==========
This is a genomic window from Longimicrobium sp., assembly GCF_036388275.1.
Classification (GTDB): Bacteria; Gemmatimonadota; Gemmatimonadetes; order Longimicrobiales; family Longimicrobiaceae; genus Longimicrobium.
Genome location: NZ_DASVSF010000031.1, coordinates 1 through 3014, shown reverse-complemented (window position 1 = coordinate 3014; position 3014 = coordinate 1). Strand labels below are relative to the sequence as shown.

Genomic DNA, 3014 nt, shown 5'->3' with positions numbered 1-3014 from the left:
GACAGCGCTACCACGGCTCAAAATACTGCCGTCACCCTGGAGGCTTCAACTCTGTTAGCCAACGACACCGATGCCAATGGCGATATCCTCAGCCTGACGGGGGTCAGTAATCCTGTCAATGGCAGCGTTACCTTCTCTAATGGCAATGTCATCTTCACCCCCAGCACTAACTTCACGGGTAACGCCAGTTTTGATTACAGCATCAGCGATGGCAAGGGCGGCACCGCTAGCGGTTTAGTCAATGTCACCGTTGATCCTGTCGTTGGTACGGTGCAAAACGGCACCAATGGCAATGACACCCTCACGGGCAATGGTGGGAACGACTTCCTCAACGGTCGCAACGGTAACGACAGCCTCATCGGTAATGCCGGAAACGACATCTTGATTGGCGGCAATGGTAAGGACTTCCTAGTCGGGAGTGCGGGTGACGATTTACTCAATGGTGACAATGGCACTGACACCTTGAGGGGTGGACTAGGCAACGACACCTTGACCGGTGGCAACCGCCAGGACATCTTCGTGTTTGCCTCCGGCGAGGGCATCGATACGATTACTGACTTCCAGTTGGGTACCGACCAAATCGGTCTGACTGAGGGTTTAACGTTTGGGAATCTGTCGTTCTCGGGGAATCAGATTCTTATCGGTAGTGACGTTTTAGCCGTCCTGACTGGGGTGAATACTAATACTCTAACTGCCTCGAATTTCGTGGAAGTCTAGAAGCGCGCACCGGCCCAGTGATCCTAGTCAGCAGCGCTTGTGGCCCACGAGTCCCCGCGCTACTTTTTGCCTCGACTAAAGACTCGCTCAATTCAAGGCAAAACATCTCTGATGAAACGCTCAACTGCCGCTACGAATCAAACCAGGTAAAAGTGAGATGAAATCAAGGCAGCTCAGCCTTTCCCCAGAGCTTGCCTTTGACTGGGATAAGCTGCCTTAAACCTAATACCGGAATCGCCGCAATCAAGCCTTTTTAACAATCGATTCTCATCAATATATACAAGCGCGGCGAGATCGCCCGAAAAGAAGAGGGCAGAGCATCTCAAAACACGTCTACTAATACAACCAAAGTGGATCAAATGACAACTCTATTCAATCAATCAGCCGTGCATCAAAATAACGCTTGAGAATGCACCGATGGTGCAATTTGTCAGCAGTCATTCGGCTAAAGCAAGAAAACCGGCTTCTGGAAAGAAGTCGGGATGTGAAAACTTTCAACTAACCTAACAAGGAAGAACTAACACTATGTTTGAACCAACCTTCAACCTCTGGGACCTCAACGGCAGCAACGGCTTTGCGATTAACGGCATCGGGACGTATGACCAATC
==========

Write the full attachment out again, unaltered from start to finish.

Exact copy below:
This is a genomic window from Longimicrobium sp., assembly GCF_036388275.1.
Classification (GTDB): Bacteria; Gemmatimonadota; Gemmatimonadetes; order Longimicrobiales; family Longimicrobiaceae; genus Longimicrobium.
Genome location: NZ_DASVSF010000031.1, coordinates 1 through 3014, shown reverse-complemented (window position 1 = coordinate 3014; position 3014 = coordinate 1). Strand labels below are relative to the sequence as shown.

Genomic DNA, 3014 nt, shown 5'->3' with positions numbered 1-3014 from the left:
GACAGCGCTACCACGGCTCAAAATACTGCCGTCACCCTGGAGGCTTCAACTCTGTTAGCCAACGACACCGATGCCAATGGCGATATCCTCAGCCTGACGGGGGTCAGTAATCCTGTCAATGGCAGCGTTACCTTCTCTAATGGCAATGTCATCTTCACCCCCAGCACTAACTTCACGGGTAACGCCAGTTTTGATTACAGCATCAGCGATGGCAAGGGCGGCACCGCTAGCGGTTTAGTCAATGTCACCGTTGATCCTGTCGTTGGTACGGTGCAAAACGGCACCAATGGCAATGACACCCTCACGGGCAATGGTGGGAACGACTTCCTCAACGGTCGCAACGGTAACGACAGCCTCATCGGTAATGCCGGAAACGACATCTTGATTGGCGGCAATGGTAAGGACTTCCTAGTCGGGAGTGCGGGTGACGATTTACTCAATGGTGACAATGGCACTGACACCTTGAGGGGTGGACTAGGCAACGACACCTTGACCGGTGGCAACCGCCAGGACATCTTCGTGTTTGCCTCCGGCGAGGGCATCGATACGATTACTGACTTCCAGTTGGGTACCGACCAAATCGGTCTGACTGAGGGTTTAACGTTTGGGAATCTGTCGTTCTCGGGGAATCAGATTCTTATCGGTAGTGACGTTTTAGCCGTCCTGACTGGGGTGAATACTAATACTCTAACTGCCTCGAATTTCGTGGAAGTCTAGAAGCGCGCACCGGCCCAGTGATCCTAGTCAGCAGCGCTTGTGGCCCACGAGTCCCCGCGCTACTTTTTGCCTCGACTAAAGACTCGCTCAATTCAAGGCAAAACATCTCTGATGAAACGCTCAACTGCCGCTACGAATCAAACCAGGTAAAAGTGAGATGAAATCAAGGCAGCTCAGCCTTTCCCCAGAGCTTGCCTTTGACTGGGATAAGCTGCCTTAAACCTAATACCGGAATCGCCGCAATCAAGCCTTTTTAACAATCGATTCTCATCAATATATACAAGCGCGGCGAGATCGCCCGAAAAGAAGAGGGCAGAGCATCTCAAAACACGTCTACTAATACAACCAAAGTGGATCAAATGACAACTCTATTCAATCAATCAGCCGTGCATCAAAATAACGCTTGAGAATGCACCGATGGTGCAATTTGTCAGCAGTCATTCGGCTAAAGCAAGAAAACCGGCTTCTGGAAAGAAGTCGGGATGTGAAAACTTTCAACTAACCTAACAAGGAAGAACTAACACTATGTTTGAACCAACCTTCAACCTCTGGGACCTCAACGGCAGCAACGGCTTTGCGATTAACGGCATCGGGACGTATGACCAATC